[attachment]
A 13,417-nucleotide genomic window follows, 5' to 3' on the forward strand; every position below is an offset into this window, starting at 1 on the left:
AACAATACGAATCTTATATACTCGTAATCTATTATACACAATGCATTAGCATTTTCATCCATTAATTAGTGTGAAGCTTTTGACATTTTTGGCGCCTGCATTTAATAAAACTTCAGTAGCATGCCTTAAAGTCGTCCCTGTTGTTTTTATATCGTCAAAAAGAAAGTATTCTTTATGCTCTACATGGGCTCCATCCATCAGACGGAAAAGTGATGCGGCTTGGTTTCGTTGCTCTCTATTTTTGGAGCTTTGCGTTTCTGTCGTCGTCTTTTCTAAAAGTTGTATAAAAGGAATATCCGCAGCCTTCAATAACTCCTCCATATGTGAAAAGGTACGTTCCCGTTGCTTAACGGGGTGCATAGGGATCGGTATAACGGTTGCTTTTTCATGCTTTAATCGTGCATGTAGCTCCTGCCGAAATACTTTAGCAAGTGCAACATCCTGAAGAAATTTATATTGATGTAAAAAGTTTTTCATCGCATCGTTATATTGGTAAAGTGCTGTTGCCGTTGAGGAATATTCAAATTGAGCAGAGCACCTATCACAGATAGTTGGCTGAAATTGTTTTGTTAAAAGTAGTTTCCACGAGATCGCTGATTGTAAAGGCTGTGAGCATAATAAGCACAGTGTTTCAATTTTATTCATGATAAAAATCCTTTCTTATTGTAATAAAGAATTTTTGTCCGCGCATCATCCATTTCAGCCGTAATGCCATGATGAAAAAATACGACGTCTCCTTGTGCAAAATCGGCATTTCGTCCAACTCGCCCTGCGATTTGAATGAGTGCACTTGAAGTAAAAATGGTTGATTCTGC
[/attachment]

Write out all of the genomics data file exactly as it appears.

A 13,417-nucleotide genomic window follows, 5' to 3' on the forward strand; every position below is an offset into this window, starting at 1 on the left:
AACAATACGAATCTTATATACTCGTAATCTATTATACACAATGCATTAGCATTTTCATCCATTAATTAGTGTGAAGCTTTTGACATTTTTGGCGCCTGCATTTAATAAAACTTCAGTAGCATGCCTTAAAGTCGTCCCTGTTGTTTTTATATCGTCAAAAAGAAAGTATTCTTTATGCTCTACATGGGCTCCATCCATCAGACGGAAAAGTGATGCGGCTTGGTTTCGTTGCTCTCTATTTTTGGAGCTTTGCGTTTCTGTCGTCGTCTTTTCTAAAAGTTGTATAAAAGGAATATCCGCAGCCTTCAATAACTCCTCCATATGTGAAAAGGTACGTTCCCGTTGCTTAACGGGGTGCATAGGGATCGGTATAACGGTTGCTTTTTCATGCTTTAATCGTGCATGTAGCTCCTGCCGAAATACTTTAGCAAGTGCAACATCCTGAAGAAATTTATATTGATGTAAAAAGTTTTTCATCGCATCGTTATATTGGTAAAGTGCTGTTGCCGTTGAGGAATATTCAAATTGAGCAGAGCACCTATCACAGATAGTTGGCTGAAATTGTTTTGTTAAAAGTAGTTTCCACGAGATCGCTGATTGTAAAGGCTGTGAGCATAATAAGCACAGTGTTTCAATTTTATTCATGATAAAAATCCTTTCTTATTGTAATAAAGAATTTTTGTCCGCGCATCATCCATTTCAGCCGTAATGCCATGATGAAAAAATACGACGTCTCCTTGTGCAAAATCGGCATTTCGTCCAACTCGCCCTGCGATTTGAATGAGTGCACTTGAAGTAAAAATGGTTGATTCTGC